Фor last week, brilliant Russian tanks roared along Tverskaya Street, the main attraction of Moscow. Thousands of soldiers marched on Red Square under Soviet flags as fighters roared over the city. Everyone was preparing for the annual Russian parade on May 9 holy his victory in World War II. Vladimir Putin is there displayed his barbaric war against Ukraine as a continuation of the Soviet war against Nazi Germany.
The Victory Parade was hailed as a turning point in the war, a military showcase that Putin could use to replace success on the battlefield – or, conversely, as a moment to declare that he is mobilizing the country’s reservists to redouble military efforts. However, he did not make any serious statements.
But while the world waited for Putin to say, Vladimir Zelensky, Ukraine’s president, managed to get ahead of him. Mr. Zelensky, a former actor and perfect communicator, organized a political demonstration of resistance and solidarity during the day. The Prime Minister of Canada Justin Trudeau arrived in Kyiv, where he took part in an online meeting of the G7 with Mr. Zelensky as a guest of honor. The group issued a statement declaring its determination that “President Putin should not win the war against Ukraine,” saying they owe “the memory of all those who fought for freedom in World War II.”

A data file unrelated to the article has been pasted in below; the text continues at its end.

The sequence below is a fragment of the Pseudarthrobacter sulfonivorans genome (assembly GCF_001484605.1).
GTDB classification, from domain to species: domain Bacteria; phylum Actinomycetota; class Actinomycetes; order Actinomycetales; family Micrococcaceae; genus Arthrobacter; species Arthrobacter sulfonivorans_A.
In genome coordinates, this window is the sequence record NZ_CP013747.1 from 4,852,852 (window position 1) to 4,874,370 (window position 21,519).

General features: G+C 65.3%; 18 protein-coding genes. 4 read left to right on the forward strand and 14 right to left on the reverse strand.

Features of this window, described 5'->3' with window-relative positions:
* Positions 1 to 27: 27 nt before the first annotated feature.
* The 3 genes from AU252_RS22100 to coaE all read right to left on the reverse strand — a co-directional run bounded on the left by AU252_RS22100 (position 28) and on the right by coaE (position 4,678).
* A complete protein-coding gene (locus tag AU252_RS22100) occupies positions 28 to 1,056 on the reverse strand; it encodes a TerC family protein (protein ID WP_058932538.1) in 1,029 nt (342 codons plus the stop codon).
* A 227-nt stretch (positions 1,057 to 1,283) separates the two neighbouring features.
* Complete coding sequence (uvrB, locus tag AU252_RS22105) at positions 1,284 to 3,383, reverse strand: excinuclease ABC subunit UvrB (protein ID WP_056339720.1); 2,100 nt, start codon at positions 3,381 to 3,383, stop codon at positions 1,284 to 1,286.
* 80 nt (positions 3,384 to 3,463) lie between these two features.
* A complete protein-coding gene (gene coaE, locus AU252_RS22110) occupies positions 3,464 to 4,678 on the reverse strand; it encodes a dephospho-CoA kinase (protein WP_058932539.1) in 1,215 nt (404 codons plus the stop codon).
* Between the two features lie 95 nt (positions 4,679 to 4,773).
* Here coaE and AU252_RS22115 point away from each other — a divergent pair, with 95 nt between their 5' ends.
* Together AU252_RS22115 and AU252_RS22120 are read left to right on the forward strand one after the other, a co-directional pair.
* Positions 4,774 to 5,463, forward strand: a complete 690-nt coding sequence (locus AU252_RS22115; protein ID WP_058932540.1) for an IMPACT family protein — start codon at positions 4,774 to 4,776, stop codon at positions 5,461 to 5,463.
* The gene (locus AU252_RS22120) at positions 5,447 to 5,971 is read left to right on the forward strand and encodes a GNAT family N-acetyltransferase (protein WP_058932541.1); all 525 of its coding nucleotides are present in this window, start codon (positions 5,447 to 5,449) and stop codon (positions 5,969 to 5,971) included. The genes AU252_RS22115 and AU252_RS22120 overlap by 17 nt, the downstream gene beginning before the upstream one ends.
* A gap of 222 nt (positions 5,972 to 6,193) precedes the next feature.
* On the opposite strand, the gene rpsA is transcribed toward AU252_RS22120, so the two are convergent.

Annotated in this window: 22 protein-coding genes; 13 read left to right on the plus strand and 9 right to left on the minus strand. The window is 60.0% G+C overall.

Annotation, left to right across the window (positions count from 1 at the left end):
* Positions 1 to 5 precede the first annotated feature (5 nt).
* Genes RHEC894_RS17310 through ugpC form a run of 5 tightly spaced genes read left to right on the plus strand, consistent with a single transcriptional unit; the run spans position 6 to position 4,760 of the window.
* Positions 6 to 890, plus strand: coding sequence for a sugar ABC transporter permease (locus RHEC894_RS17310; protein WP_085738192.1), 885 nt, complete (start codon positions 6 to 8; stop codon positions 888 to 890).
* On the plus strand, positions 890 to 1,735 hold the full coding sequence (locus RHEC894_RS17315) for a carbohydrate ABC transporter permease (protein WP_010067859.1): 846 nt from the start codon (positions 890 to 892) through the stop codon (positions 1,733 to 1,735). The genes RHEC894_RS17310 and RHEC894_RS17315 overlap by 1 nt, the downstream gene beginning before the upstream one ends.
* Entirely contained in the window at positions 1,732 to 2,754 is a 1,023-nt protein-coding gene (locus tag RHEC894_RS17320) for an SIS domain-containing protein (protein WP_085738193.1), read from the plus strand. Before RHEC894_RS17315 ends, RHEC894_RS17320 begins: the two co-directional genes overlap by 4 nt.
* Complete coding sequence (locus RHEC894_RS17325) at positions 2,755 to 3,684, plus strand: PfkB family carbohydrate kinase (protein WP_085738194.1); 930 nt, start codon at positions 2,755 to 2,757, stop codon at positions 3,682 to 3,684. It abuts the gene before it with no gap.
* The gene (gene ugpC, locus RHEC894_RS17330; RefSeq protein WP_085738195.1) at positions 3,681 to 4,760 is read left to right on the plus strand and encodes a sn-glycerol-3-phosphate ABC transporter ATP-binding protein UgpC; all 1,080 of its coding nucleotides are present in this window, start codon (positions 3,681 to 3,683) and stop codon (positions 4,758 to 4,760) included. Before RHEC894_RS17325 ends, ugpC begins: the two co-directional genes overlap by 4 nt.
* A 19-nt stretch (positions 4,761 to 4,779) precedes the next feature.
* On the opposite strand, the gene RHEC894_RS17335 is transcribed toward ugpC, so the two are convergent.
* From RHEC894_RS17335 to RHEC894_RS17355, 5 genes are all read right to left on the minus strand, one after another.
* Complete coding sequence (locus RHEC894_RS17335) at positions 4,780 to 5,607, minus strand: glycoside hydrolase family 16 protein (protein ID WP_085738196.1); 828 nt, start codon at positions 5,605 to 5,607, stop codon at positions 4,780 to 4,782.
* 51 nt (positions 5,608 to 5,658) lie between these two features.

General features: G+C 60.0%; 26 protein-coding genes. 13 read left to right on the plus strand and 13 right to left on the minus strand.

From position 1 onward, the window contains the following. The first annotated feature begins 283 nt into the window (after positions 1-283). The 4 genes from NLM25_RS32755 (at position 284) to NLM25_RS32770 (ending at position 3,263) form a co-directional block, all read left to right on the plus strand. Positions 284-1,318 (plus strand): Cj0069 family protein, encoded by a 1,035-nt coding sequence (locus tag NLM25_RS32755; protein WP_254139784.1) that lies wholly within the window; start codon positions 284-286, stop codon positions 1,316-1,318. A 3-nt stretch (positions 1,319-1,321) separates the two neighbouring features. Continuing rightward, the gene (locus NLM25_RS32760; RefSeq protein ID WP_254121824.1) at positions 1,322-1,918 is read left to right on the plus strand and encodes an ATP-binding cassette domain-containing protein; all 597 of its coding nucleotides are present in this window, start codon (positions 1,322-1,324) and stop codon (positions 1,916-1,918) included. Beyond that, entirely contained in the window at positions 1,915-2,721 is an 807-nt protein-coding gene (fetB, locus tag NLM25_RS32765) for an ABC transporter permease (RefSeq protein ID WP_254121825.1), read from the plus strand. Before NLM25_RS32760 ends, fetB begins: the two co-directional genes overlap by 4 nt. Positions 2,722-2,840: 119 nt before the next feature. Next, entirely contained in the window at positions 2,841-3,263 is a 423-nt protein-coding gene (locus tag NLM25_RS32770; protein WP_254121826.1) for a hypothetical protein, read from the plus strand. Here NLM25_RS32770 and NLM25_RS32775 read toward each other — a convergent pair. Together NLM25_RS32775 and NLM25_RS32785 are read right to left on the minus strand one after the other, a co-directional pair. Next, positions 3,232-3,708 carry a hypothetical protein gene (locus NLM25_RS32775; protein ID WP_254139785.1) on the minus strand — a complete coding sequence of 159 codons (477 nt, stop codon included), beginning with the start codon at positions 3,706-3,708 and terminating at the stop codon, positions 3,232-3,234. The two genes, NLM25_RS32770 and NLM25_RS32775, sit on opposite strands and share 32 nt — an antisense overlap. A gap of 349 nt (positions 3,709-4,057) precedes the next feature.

The chairman of the German parliament Berbel Bass also arrived in Kyiv. Bono and the Edge of U2 performed with Ukrainian musicians at a metro station used as a bomb shelter. Jill Biden, the wife of Joe Biden, President of the United States, unexpectedly appeared in Western Ukraine with Elena Zelensky, the wife of Mr. Zelensky.
As for Mr. Zelensky, he published one of his branded videos, this time in black and white in front of a building destroyed by Russian missiles. The day before, Russian troops bombed a school in the east of the country, killing 60 of the more than 90 people who took refuge there. “Darkness has returned to Ukraine, and it has become black and white again,” said Mr. Zelensky in a T-shirt with the words “I am Ukrainian.” “Evil has returned in a different form, under different slogans, but with the same purpose.”